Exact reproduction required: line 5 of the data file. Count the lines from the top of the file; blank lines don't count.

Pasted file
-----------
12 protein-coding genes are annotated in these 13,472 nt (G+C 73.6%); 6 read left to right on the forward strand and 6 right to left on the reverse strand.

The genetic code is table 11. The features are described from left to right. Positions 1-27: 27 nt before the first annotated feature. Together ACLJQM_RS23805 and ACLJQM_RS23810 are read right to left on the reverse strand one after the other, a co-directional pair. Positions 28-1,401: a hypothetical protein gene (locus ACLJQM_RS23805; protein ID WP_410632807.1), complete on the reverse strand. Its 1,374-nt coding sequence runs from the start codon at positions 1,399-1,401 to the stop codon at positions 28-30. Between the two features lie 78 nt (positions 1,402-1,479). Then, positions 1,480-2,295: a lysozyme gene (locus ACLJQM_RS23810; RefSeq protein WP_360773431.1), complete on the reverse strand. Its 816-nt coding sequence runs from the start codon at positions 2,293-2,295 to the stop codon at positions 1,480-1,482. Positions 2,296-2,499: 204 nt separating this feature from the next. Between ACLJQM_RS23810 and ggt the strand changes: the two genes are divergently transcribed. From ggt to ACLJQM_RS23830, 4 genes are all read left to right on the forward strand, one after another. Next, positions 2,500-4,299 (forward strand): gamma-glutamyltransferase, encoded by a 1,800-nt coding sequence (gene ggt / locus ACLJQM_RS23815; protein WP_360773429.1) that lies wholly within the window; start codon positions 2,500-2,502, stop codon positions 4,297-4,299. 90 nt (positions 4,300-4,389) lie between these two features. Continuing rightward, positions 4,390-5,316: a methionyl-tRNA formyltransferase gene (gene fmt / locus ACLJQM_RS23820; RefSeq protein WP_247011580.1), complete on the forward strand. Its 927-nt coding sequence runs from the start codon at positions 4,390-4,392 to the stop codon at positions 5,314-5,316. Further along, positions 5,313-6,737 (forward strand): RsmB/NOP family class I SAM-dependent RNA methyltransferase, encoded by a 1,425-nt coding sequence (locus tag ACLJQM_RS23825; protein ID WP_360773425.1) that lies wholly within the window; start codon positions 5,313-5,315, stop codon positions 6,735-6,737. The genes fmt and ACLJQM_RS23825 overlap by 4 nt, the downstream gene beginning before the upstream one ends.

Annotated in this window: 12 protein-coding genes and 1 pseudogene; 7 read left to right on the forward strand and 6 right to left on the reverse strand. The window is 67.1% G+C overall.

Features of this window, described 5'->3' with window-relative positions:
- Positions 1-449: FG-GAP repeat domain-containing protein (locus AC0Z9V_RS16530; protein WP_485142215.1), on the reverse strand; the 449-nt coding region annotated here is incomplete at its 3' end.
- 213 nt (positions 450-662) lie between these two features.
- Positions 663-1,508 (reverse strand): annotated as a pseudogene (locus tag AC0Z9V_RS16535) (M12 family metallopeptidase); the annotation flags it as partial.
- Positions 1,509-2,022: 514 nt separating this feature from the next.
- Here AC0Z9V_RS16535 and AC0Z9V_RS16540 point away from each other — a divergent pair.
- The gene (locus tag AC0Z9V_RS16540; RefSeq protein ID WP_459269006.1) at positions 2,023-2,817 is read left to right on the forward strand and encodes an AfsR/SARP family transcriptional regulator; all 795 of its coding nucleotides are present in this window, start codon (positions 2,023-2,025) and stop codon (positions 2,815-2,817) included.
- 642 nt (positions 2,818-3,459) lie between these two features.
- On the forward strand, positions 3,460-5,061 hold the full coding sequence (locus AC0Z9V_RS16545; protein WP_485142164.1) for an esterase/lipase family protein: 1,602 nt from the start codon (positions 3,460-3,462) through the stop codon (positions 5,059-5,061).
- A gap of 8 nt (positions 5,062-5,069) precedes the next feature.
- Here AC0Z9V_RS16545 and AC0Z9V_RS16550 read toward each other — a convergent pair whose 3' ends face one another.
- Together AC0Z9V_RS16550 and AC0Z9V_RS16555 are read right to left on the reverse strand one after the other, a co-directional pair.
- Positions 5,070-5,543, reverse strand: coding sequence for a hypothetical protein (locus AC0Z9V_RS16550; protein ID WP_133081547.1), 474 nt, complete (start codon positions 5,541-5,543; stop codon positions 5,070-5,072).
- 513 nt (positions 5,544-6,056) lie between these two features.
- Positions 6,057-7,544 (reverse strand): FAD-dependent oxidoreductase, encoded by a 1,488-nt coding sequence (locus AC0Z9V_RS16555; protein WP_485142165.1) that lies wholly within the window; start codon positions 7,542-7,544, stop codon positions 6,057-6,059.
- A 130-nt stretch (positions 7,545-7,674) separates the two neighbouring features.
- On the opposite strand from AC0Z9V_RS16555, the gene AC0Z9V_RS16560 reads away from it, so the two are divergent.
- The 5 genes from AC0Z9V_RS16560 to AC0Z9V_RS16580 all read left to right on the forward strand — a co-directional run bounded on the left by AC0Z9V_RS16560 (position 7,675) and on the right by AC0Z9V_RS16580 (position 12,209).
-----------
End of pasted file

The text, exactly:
- Positions 1-449: FG-GAP repeat domain-containing protein (locus AC0Z9V_RS16530; protein WP_485142215.1), on the reverse strand; the 449-nt coding region annotated here is incomplete at its 3' end.